In a positive sign this Monday, a ceasefire deal was agreed between a former al Qaeda affiliate, Jabhat al-Nusra, and Hezbollah. This is according to the Lebanese militia’s statement. As part of the deal, around 9,000 Syrians, including jihadists, were set to cross from Lebanon into Syria.
In return, five Hezbollah fighters held by Jabhat al-Nusra were to be set free. Jabhat al-Nusra cut off ties with al-Qaeda when it rebranded last year. The terrorist group came to be known as Hayat Tahrir Al-Sham (HTS). Together with ISIS, the group took over large swathes of the border between Syria and Lebanon back in 2014.
The ceasefire deal was agreed last week after the Hezbollah, together with the Lebanese army, regained a huge percentage of the area controlled by HTS. An estimated 95% of the area has been captured back.
The first phase of the deal involved transporting of militia remains across the border by the Lebanese Red Cross. Around 15 ambulances were used whereas 150 buses were used to transport civilians from the border to the Syrian regions of Idlib and Qalamoun with the prisoner swap set to take place at Aleppo.
The UN refugee agency, not involved in the deal, expressed concerns, arguing that the safety of the refugees was not assured. “UNHCR believes that conditions for refugees to return in safety and dignity are not yet in place in Syria,” said spokeswoman Lisa Abou Khaled.
The UN has been ineffective in its attempts at peace and have not been fruitful in the past. Kofi Annan himself questioned the UN’s commitment to the cause of achieving peace in Syria when he quit negotiating on behalf of the UN. So, why is the UN concerned over the return of civilians? These are a desperate people, some of them have never known peace since birth. Is the UN scared that people are taking matters into their own hands and negotiating peace? Negotiation being something that the UN has failed tremendously in the past with the so called peace talks in Geneva being massive failures.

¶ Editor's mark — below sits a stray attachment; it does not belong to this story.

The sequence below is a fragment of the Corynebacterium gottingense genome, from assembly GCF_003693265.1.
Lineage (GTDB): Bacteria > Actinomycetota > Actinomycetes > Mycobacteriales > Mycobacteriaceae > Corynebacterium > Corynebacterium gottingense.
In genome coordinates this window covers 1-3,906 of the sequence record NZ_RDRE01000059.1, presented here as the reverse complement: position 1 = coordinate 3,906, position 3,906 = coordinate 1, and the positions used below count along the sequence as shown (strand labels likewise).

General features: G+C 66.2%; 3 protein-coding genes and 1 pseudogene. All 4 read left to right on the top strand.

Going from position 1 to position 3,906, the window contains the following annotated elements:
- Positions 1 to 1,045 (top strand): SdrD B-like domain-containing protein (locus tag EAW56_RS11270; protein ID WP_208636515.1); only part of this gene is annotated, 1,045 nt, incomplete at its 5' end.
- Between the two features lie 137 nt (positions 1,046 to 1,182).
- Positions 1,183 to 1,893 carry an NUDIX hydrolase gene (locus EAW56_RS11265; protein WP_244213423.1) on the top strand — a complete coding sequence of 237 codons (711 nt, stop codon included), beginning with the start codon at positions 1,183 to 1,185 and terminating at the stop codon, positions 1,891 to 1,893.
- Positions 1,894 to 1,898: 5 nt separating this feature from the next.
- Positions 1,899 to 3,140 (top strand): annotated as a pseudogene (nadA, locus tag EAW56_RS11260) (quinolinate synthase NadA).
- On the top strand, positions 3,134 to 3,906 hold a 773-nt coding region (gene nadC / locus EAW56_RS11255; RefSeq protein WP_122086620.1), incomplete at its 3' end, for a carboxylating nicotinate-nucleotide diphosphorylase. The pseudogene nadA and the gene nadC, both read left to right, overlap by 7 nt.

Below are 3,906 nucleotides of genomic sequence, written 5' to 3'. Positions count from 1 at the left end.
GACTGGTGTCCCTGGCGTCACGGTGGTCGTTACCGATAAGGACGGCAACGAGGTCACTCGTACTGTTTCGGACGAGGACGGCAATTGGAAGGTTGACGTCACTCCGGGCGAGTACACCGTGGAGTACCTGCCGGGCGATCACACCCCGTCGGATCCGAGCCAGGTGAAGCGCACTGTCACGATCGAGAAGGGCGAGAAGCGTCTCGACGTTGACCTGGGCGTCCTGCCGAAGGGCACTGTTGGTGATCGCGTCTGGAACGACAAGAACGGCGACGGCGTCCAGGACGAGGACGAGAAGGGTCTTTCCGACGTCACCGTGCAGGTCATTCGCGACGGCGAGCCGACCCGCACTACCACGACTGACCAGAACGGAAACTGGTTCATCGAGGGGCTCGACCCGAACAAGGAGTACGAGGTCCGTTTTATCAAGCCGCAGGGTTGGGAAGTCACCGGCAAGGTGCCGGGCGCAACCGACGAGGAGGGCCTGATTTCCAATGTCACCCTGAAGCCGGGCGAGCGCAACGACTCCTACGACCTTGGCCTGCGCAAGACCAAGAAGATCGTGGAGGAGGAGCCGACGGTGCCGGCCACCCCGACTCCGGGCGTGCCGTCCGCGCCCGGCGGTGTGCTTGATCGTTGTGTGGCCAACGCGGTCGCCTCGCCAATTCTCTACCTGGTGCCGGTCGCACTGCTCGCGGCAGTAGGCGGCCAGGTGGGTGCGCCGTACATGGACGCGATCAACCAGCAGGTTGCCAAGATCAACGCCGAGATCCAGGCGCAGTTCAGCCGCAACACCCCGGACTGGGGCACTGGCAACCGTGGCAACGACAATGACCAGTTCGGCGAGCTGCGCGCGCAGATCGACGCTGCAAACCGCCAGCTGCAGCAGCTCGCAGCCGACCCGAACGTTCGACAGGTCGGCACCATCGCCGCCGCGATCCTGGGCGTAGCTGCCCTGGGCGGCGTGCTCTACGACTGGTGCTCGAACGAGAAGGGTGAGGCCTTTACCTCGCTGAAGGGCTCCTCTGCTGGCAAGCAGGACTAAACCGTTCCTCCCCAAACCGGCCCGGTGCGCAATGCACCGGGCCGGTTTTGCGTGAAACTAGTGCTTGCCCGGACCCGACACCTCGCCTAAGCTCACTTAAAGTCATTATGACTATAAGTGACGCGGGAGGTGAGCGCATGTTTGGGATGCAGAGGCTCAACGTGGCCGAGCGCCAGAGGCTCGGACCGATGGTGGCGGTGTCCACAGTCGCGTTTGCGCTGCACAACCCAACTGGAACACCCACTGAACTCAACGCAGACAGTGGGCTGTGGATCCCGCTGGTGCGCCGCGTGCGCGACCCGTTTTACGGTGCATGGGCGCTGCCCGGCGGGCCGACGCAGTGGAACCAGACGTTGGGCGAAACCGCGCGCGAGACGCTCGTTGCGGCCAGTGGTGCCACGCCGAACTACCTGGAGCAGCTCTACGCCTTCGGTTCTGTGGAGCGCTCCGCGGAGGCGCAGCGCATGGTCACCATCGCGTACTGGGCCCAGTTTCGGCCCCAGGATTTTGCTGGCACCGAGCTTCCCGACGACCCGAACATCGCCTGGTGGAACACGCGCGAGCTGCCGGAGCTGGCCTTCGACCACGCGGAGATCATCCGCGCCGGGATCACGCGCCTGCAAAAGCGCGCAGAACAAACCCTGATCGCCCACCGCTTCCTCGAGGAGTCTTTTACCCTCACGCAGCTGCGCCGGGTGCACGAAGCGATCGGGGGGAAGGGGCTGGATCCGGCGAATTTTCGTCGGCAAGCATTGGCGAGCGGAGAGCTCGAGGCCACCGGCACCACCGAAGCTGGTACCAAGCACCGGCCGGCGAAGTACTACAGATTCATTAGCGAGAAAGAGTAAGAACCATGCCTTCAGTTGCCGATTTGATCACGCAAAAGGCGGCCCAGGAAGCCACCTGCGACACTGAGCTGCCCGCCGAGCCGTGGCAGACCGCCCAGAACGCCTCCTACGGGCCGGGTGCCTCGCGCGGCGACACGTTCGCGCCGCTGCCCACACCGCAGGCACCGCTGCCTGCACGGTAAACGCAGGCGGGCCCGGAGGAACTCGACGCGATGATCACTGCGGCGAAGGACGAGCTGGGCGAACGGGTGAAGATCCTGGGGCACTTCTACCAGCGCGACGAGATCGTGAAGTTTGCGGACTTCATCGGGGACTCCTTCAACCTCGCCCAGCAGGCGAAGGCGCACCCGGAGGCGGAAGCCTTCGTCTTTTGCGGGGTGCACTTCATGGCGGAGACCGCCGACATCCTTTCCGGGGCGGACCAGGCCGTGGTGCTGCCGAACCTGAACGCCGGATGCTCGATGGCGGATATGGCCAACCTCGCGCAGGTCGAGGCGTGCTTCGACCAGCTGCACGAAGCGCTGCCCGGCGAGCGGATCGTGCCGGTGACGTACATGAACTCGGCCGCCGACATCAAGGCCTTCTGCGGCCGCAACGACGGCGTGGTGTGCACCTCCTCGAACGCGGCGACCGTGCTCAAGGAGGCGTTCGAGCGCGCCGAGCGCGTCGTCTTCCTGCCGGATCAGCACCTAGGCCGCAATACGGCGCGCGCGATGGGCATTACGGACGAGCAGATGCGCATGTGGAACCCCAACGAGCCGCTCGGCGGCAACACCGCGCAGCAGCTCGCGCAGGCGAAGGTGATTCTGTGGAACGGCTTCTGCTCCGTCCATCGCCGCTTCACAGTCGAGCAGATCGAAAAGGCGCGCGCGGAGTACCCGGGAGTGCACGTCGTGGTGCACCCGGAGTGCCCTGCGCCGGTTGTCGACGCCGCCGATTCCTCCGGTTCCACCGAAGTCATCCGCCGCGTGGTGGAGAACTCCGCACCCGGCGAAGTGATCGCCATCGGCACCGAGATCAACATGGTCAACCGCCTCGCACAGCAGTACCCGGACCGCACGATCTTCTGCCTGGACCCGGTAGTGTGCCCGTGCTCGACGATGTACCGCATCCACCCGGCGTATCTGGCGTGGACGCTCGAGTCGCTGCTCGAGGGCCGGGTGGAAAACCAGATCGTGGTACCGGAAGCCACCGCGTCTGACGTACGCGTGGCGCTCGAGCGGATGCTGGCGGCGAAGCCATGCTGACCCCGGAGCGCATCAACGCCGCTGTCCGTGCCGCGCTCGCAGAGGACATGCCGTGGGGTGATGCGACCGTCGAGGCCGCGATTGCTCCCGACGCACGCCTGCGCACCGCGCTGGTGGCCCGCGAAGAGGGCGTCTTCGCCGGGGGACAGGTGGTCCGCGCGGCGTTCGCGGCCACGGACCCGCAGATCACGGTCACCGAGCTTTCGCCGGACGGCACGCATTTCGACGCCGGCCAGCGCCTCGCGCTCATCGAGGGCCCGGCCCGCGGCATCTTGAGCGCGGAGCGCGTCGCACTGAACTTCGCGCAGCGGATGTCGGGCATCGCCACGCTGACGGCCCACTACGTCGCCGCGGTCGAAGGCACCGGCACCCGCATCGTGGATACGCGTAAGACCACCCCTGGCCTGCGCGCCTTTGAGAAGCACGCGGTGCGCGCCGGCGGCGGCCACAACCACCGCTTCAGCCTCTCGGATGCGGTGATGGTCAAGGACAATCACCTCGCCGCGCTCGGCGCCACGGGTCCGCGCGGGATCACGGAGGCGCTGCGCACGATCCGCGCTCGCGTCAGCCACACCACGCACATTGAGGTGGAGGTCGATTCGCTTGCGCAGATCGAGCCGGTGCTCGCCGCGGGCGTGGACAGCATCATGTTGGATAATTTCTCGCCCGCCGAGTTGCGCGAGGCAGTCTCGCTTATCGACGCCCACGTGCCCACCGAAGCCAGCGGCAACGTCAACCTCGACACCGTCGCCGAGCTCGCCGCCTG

For the sake of argument, let us pause to consider the alternative. Should the good people of Syria who are trapped in Lebanon refuse to take a chance of returning home? Should they wait for the UN to develop a strategy to ensure their safety? It is inconceivable. Considering the ineffectiveness of the attempts by the UN in the past, people would rather take the risk of crossing now than waiting for a dream that might never come to pass.
While what they go to in Syria is not a bed of roses or any bed really, recent ceasefire deals in Syria are a sign of hope for peace. For peace to prosper, for anything to prosper, people have to believe in it. If enough people believe and choose to take action then it becomes a possibility, however small, that peace will be attained.
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